Like the sulphur shelf mushroom, G. frondosa is a perennial fungus that often grows in the same place for a number of years in succession. It occurs most prolifically in the northeastern regions of the United States, but has been found as far west as Idaho. maitake mushroom
G. frondosa grows from an underground tuber-like structure known as a sclerotium, about the size of a potato. The fruiting body, occurring as large as 100 centimetres (40 inches), rarely 150 cm (60 in), is a cluster consisting of multiple grayish-brown caps which are often curled or spoon-shaped, with wavy margins and 2–10 cm (1–4 in) broad. The undersurface of each cap bears about one to three pores per millimeter, with the tubes rarely deeper than 3 mm (1⁄8 in).The milky-white stipe (stalk) has a branchy structure and becomes tough as the mushroom matures.[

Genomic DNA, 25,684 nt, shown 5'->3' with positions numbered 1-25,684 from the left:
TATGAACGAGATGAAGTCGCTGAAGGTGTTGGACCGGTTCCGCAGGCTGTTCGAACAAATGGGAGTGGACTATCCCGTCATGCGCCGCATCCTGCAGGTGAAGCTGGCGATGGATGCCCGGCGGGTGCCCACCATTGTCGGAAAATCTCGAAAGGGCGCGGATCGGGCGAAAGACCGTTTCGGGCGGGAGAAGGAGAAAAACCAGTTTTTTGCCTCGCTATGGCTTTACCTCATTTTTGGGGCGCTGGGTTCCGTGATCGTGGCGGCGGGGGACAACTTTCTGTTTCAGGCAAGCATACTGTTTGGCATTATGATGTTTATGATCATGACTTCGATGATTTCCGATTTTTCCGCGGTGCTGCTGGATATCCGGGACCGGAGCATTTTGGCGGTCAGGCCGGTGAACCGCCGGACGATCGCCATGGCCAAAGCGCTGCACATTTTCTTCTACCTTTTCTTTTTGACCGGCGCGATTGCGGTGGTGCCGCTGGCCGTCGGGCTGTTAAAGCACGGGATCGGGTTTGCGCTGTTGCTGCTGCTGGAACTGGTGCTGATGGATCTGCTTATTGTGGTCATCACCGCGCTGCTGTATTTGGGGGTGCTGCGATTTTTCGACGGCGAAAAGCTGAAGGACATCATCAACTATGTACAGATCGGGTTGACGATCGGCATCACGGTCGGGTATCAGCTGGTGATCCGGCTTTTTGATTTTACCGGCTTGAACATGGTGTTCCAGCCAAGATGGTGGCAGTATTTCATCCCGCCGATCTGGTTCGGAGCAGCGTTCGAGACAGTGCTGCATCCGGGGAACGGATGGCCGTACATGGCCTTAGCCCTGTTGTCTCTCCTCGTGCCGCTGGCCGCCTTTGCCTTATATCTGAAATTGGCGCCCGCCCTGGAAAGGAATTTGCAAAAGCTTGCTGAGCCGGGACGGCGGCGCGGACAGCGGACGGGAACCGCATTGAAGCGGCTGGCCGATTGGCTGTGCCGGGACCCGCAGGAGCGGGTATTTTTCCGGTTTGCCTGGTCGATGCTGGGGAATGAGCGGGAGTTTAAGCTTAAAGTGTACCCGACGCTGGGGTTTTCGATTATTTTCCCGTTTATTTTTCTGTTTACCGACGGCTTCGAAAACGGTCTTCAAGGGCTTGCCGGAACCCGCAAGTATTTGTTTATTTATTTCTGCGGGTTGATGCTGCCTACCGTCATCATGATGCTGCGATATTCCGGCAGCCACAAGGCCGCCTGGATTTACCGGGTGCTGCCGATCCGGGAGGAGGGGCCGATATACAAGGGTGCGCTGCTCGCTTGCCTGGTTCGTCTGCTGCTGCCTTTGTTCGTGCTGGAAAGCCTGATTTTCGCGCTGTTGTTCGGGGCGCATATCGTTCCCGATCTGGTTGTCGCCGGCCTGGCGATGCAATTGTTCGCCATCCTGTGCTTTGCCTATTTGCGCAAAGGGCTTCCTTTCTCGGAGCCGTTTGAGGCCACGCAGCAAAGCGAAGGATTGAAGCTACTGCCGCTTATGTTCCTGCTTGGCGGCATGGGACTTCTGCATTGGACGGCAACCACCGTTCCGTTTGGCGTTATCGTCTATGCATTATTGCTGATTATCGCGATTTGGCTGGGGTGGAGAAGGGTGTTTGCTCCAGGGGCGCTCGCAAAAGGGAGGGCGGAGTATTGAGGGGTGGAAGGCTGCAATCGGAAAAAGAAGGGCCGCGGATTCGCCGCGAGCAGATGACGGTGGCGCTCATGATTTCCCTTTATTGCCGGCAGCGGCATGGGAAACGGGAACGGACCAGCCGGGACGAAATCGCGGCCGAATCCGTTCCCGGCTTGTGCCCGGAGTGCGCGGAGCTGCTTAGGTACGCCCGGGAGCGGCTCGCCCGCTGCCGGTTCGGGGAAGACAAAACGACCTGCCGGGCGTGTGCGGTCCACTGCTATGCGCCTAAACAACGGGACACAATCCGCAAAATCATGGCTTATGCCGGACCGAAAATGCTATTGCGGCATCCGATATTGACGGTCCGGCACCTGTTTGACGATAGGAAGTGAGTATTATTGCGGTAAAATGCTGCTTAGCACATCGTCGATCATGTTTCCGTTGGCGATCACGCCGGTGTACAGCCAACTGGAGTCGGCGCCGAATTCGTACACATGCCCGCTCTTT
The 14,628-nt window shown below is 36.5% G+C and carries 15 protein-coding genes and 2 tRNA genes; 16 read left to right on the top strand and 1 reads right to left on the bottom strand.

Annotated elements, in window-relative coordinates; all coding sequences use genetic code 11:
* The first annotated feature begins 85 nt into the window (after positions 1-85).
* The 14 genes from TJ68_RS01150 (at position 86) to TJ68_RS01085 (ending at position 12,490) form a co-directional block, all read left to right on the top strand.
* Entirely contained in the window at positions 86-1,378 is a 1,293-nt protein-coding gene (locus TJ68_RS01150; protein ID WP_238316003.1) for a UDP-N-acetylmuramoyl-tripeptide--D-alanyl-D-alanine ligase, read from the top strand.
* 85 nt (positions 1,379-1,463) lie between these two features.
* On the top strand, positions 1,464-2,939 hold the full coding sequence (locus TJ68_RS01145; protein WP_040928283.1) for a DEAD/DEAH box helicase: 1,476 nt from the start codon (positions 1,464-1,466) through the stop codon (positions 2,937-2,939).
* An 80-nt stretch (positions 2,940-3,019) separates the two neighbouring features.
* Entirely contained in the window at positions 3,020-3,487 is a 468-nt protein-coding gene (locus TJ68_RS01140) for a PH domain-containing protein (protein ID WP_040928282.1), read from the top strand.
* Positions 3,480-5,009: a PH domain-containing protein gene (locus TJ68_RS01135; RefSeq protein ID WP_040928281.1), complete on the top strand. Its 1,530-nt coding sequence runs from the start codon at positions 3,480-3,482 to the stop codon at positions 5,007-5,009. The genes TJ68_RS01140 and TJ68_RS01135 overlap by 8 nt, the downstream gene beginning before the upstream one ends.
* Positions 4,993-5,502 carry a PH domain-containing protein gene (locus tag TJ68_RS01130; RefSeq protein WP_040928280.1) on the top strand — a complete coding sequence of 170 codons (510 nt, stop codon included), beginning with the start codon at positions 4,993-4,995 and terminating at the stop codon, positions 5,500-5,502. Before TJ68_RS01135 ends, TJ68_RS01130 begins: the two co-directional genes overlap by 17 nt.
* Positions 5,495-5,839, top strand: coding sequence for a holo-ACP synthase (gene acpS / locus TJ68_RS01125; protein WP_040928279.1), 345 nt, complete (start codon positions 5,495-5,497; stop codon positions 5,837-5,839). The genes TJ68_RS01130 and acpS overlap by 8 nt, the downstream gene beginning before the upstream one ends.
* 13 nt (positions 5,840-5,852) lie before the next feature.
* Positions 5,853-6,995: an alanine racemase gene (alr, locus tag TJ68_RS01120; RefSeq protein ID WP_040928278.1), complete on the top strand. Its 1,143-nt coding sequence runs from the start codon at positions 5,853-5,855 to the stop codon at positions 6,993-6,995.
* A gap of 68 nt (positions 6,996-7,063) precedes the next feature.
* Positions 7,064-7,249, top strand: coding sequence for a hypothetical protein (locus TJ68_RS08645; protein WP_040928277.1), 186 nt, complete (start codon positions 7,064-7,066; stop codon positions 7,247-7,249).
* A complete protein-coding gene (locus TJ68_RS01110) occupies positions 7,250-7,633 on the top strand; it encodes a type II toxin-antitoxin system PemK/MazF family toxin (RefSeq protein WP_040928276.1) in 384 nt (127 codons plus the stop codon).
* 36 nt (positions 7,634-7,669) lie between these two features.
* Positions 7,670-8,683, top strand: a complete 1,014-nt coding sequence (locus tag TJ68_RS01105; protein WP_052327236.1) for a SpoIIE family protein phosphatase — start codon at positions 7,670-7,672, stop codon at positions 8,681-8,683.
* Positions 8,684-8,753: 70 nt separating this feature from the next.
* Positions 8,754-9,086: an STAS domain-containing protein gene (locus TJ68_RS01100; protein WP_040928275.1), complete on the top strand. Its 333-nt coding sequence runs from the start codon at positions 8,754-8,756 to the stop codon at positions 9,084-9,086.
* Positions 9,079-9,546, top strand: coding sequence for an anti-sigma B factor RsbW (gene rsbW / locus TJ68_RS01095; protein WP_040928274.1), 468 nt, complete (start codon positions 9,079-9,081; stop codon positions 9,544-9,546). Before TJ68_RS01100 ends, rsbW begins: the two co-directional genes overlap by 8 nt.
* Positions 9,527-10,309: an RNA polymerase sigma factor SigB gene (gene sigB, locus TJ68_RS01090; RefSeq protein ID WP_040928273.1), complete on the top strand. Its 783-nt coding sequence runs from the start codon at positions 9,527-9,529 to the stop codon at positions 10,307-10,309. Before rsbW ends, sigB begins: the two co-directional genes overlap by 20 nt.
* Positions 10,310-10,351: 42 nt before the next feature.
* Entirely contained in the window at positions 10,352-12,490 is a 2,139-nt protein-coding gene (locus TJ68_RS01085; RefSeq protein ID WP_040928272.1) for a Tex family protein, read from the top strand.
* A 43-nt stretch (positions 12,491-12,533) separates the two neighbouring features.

In Japan, the maitake can grow to more than 45 kilograms (100 pounds), earning this giant mushroom the title “king of mushrooms”.
There are no look a-likes that are toxic. This is a very distinct mushroom except for its cousin the black staining mushroom which is similar in taste but rubbery. Edible species which look similar to Grifola frondosa include Meripilus sumstinei (which stains black), and Laetiporus sulphureus, another edible bracket fungus that is commonly called chicken of the woods or “sulphur shelf”. maitake mushroom
The species is a choice edible mushroom. Maitake has been consumed for centuries in China and Japan where it is one of the major culinary mushrooms.The mushroom is used in many Japanese dishes, such as nabemono. The softer caps must be thoroughly cooked.
Although under laboratory and preliminary clinical research for many years, particularly for the possible biological effects of its polysaccharides, there are no completed, high-quality clinical studies for Grifola frondosa as of 2019.